As this machine is equally adapted for sowing maize and peas as well as the Sorghum family, the possession of one by the farmer will prove useful in the cultivation of other crops as well as the one under consideration. The only drawback is that the discs usually sent to this colony with it have not the regulation one adapted to sowing broom corn, which requires a disc with perforations more minute and in lesser number than the ordinary ones. In my own case, I had to perforate a spare plate, with the result, after some trials, of getting a regular standard of dropping, which obviated thinning or further replanting. Presuming that the farmer then contemplates sowing with a machine that operates thuswise, the first object is to get his drills marked out for opening. This, with a one-horse machine is no easy matter, as your horse will prevent your sighting your drill-sticks, so that, unless you can put two horses in your planter and view your guide-sticks as usual, it will be necessary to manufacture a marker. It is hardly necessary to impress upon the practical farmer the full advantage of straight, evenly divided drills. When cultivating between them with the horse hoe, drills that run either unevenly in space or crooked in direction are exasperating to the workman, inasmuch as his implement either overlaps or misses ground that should be stirred, all to the detriment of the crop. The better plan, then, to secure even, straight drills, suitable to the operation of the planter, is to construct a marker which will mark 3 or 4 drills at once. This marker can be easily constructed by placing the number of runners corresponding to the width of the drills required, and nailing or tennoning crosspieces to them to give rigidity. This, with a pole for a couple of horses, will be all that is needed. The ordinary form of slide often used by farmers, with the addition of a couple of runners, is as near the pattern of a simple land marker as I can describe. The illustration will show clearly what is meant.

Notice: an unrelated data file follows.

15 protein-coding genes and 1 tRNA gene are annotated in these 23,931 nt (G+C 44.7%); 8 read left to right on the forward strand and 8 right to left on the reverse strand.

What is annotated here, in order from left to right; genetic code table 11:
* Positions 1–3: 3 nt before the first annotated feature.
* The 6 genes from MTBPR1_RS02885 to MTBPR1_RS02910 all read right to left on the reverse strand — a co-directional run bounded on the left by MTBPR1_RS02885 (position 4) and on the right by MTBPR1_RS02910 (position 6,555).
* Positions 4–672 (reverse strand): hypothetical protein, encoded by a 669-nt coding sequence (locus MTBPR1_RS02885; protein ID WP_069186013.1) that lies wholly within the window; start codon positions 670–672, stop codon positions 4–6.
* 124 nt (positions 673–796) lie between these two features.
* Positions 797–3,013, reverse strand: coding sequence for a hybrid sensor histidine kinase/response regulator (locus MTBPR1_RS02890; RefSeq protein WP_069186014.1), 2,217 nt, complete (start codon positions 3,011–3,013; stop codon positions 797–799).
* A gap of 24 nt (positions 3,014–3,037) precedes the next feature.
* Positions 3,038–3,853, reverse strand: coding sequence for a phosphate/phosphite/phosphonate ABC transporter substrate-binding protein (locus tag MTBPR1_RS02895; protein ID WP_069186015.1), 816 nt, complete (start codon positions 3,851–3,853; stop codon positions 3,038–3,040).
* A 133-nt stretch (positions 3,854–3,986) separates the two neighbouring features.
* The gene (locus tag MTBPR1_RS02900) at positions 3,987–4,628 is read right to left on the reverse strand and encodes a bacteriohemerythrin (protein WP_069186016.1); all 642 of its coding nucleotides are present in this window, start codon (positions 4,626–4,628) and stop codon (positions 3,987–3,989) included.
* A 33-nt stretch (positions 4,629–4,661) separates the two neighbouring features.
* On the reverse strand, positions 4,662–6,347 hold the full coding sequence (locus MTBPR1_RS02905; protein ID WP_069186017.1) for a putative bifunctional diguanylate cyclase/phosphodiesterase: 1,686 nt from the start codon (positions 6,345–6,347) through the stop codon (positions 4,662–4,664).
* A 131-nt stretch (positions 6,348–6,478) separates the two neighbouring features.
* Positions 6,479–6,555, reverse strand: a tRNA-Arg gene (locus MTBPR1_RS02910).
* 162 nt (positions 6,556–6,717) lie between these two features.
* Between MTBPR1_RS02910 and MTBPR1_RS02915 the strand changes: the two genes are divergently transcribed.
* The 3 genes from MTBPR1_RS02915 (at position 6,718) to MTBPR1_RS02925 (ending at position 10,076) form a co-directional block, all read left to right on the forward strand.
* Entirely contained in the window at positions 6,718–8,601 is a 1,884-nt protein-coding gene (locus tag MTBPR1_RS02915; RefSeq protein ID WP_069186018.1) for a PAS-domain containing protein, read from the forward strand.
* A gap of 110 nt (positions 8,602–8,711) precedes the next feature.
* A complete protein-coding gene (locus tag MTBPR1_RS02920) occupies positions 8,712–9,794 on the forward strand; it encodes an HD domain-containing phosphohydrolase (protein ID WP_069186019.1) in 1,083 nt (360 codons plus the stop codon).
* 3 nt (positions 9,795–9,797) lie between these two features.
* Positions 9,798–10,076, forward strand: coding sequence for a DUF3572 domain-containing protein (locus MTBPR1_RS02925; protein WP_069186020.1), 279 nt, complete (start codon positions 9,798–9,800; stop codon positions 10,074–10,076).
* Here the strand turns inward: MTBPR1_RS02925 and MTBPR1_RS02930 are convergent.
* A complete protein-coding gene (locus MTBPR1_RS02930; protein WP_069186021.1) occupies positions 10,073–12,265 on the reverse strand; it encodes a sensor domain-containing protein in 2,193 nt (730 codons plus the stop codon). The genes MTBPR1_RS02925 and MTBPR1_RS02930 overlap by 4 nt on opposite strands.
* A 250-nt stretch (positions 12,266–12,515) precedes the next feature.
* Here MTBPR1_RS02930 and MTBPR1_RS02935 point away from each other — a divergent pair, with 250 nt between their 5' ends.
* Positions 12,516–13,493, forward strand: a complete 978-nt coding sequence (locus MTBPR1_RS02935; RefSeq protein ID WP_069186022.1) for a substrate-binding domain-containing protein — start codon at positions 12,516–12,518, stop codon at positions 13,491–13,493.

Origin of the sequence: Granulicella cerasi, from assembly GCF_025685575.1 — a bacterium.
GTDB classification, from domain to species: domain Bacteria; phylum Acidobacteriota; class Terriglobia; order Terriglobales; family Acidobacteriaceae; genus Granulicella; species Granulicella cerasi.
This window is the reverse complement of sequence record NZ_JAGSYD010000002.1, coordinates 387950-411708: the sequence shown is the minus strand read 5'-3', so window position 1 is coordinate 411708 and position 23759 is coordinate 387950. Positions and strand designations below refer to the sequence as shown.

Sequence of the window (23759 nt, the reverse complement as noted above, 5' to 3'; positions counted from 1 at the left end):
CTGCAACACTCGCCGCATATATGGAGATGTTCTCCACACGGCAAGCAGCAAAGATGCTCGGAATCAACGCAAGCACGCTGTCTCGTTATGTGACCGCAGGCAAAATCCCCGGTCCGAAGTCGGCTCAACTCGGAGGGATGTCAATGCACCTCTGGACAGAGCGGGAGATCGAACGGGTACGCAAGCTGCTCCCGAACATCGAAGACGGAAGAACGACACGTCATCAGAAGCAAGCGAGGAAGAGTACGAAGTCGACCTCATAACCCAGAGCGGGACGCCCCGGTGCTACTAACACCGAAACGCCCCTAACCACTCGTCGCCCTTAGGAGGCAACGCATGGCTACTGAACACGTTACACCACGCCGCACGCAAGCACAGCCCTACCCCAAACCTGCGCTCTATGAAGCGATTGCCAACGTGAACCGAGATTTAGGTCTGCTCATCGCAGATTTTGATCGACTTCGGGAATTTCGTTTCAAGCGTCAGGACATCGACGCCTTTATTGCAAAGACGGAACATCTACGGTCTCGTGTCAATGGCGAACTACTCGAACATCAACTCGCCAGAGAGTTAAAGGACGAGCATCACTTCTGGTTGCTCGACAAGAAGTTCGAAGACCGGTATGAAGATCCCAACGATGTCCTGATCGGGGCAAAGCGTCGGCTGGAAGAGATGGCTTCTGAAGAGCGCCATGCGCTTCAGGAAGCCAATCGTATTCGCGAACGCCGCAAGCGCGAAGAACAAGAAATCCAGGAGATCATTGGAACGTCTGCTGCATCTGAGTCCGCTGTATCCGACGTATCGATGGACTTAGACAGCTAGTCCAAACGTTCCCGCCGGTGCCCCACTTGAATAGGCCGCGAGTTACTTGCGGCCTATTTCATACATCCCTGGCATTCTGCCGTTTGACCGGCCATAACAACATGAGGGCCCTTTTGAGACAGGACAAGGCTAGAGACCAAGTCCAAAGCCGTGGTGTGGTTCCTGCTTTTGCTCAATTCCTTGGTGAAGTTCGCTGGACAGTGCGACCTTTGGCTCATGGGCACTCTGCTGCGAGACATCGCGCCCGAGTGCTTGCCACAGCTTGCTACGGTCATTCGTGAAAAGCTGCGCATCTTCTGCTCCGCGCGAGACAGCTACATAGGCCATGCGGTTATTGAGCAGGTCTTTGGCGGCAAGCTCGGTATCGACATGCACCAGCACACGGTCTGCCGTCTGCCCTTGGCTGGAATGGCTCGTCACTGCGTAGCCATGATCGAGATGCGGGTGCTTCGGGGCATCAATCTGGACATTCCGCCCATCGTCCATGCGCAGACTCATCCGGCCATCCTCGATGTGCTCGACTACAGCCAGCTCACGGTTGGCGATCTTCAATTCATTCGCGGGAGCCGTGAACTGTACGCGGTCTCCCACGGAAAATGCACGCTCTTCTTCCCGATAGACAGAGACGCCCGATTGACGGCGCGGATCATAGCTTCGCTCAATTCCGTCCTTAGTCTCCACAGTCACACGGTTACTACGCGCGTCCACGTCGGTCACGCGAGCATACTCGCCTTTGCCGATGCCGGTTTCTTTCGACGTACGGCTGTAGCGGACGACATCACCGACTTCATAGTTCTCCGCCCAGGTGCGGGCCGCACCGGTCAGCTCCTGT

This implement is used for marking out the rows of maize or millets before planting. In Fig. 1 the runners are made of 3-inch plank, but, if this cannot be had conveniently, a good 1-inch board can be nailed or bolted to the side of 2-inch plank to give the necessary thickness. The runners are better made of